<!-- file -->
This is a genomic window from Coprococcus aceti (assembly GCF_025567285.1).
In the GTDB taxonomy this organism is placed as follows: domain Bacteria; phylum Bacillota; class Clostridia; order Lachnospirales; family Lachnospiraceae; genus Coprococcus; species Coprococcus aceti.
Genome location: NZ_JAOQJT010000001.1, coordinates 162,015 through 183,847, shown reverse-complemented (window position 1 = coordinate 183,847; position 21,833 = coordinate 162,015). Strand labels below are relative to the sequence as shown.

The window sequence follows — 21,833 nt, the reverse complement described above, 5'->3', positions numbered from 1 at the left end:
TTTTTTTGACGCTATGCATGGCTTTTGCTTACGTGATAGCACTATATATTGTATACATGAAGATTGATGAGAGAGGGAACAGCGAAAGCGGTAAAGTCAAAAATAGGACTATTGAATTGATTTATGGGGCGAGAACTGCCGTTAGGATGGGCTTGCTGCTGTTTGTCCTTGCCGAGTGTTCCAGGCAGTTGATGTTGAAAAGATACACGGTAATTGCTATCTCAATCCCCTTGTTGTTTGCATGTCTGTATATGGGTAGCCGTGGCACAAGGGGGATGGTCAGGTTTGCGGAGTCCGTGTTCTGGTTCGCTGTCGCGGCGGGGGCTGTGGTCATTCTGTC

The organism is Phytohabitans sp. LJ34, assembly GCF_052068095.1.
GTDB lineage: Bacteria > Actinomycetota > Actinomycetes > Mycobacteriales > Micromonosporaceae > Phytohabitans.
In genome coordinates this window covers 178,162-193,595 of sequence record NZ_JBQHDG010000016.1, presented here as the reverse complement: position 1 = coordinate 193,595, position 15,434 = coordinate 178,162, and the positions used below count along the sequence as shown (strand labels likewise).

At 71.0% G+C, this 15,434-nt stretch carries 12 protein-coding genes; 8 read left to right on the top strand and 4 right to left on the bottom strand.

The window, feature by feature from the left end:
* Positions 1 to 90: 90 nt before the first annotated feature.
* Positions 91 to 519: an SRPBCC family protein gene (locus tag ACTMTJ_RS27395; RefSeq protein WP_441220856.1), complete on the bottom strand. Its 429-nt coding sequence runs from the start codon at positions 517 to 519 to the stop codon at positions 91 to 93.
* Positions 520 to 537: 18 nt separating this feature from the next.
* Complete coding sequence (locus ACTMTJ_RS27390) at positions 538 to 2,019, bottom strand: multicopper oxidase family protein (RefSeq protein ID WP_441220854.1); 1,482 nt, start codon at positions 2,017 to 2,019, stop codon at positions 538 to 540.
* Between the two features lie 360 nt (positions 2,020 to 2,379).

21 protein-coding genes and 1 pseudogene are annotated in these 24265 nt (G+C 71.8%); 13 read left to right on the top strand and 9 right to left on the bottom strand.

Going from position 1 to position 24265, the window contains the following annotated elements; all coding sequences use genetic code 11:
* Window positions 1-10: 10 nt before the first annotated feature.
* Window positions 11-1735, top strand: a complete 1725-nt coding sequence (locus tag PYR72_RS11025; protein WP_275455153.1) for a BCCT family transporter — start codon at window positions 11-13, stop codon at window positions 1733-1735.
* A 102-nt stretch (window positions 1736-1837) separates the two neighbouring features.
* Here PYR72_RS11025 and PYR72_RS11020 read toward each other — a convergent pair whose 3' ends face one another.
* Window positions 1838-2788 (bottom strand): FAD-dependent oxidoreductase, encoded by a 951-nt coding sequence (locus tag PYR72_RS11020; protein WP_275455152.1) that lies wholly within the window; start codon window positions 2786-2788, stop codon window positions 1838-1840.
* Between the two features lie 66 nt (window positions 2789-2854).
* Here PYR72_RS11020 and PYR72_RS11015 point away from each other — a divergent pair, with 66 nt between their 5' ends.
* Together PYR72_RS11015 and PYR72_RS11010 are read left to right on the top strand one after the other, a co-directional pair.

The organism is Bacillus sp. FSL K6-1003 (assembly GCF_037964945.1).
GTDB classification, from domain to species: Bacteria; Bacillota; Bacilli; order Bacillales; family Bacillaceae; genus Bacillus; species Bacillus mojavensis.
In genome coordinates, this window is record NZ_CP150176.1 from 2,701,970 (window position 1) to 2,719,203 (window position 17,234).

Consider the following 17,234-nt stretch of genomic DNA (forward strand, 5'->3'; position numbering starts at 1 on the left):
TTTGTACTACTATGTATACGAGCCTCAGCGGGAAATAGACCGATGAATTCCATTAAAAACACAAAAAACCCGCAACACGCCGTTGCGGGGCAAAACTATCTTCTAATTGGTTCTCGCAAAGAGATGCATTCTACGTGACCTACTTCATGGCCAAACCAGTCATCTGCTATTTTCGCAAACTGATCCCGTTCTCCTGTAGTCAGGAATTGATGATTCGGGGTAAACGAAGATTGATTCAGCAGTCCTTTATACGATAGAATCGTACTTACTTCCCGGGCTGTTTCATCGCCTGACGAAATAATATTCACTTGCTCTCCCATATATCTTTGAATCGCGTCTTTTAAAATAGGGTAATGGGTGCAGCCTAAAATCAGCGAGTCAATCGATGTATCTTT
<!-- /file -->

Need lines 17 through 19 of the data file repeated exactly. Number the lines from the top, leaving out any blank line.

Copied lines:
Going from position 1 to position 24265, the window contains the following annotated elements; all coding sequences use genetic code 11:
* Window positions 1-10: 10 nt before the first annotated feature.
* Window positions 11-1735, top strand: a complete 1725-nt coding sequence (locus tag PYR72_RS11025; protein WP_275455153.1) for a BCCT family transporter — start codon at window positions 11-13, stop codon at window positions 1733-1735.